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you can’t hide… This is an old Japanese fort in Tainan, now over-run by Banyan trees.

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So many scooters in Taiwan!

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A little temple in Tainan

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Confucious Temple in Tainan

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Street dumplings. These were $1

We stopped next in Taichung to meet up with a new friend, Alex, who we had randomly met at the hostel in Istanbul (he entered the common room and said “I heard someone is going to Taiwan! Let me give you suggestions!”). We met Alex and his sister at the Taichung night market and they took us to their favorite food stands. So tasty.

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Selfies at the night market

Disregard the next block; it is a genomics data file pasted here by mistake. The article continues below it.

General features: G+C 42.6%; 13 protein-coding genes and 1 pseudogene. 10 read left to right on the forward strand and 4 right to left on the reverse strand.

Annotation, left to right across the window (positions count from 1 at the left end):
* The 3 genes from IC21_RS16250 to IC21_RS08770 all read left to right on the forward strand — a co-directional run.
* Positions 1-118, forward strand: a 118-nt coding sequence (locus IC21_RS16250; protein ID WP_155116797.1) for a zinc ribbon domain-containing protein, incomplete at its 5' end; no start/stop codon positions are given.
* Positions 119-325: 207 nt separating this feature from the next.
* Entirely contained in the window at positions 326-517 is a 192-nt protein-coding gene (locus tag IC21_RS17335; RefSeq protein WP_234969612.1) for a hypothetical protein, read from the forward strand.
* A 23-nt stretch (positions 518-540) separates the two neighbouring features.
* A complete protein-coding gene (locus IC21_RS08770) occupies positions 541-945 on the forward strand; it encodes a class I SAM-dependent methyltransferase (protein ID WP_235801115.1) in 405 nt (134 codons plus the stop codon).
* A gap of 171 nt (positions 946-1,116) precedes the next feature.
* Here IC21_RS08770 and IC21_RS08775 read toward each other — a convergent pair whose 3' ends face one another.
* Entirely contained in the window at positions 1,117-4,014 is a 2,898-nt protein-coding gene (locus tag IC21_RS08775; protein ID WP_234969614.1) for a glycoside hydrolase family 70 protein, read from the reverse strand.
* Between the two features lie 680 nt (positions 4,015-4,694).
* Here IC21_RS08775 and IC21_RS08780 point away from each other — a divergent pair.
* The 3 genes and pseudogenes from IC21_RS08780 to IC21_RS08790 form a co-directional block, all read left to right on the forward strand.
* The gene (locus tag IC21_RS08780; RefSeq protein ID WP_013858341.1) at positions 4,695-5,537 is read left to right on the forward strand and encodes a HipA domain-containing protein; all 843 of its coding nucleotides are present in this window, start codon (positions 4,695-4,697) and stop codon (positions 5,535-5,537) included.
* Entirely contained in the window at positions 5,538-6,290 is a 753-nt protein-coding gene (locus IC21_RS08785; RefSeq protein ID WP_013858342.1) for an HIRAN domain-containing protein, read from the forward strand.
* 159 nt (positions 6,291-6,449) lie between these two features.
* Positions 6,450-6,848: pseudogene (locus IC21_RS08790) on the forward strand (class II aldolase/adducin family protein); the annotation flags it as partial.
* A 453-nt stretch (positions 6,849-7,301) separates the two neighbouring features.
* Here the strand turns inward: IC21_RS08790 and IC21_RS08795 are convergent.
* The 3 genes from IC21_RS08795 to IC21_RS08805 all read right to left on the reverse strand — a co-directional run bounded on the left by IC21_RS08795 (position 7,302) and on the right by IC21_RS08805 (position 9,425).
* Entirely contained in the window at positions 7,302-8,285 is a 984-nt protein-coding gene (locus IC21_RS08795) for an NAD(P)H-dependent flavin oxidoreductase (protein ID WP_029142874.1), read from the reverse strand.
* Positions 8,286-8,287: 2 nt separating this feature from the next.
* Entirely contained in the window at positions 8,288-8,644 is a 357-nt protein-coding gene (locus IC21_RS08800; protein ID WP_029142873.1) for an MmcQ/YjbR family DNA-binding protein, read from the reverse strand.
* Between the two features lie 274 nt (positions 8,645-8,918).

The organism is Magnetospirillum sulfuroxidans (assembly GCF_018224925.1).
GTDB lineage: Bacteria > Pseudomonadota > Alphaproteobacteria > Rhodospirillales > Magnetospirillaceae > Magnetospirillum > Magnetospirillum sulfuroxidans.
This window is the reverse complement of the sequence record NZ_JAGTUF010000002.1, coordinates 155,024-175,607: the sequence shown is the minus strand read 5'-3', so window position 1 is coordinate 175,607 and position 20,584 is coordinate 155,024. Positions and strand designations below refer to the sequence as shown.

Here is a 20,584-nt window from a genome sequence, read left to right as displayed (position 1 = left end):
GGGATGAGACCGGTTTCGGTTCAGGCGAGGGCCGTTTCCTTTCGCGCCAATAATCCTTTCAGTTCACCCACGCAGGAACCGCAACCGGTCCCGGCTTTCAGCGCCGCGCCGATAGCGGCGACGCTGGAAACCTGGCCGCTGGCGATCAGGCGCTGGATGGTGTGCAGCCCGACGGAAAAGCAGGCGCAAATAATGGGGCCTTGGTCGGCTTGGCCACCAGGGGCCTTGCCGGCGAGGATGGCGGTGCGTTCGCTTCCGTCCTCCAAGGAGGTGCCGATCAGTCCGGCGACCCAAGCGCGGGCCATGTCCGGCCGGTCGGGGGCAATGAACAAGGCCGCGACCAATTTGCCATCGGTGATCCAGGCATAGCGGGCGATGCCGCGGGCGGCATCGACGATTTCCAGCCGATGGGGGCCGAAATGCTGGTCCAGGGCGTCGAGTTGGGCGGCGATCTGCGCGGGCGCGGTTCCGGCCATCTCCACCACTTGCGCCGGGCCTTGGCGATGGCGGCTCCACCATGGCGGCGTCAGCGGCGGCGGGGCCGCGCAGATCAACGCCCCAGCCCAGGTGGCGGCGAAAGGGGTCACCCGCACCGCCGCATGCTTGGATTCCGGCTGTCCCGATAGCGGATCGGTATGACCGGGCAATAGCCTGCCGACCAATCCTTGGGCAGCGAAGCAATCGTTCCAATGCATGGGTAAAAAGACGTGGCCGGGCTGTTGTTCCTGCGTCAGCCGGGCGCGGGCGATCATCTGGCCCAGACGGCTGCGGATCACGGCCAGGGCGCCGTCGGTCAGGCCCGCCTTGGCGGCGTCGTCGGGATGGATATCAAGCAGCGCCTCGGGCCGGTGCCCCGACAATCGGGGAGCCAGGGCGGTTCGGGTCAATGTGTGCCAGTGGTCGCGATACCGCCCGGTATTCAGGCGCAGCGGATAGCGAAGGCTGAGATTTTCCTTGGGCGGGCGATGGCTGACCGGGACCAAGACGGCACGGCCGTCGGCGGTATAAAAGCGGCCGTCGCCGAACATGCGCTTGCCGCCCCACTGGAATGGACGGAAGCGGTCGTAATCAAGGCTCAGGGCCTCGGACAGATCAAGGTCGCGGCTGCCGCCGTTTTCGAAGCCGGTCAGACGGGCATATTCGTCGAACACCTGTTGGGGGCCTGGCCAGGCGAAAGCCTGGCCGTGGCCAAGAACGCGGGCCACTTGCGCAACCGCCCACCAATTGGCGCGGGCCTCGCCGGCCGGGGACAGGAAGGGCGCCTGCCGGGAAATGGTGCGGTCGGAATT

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More food please!

 

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Tasty Clams

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Night Market

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I had to try some of these. Pretty tasty!

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Sun Moon Lake- a day trip from Taichung. We rented bikes to ride around the lake.

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Sun Moon Lake

Our last stop was in Hualien, on the East side of Taiwan. We rented a scooter to check out Taroko Gorge and spent another day exploring Hualien by bike.

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A temple at Taroko Gorge

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I’m a poser. Cale drove and I just hung on.

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We escaped the crowds by hiking up to a temple. It was nice and peaceful up here. The sign said to ring the bell to calm the spirits.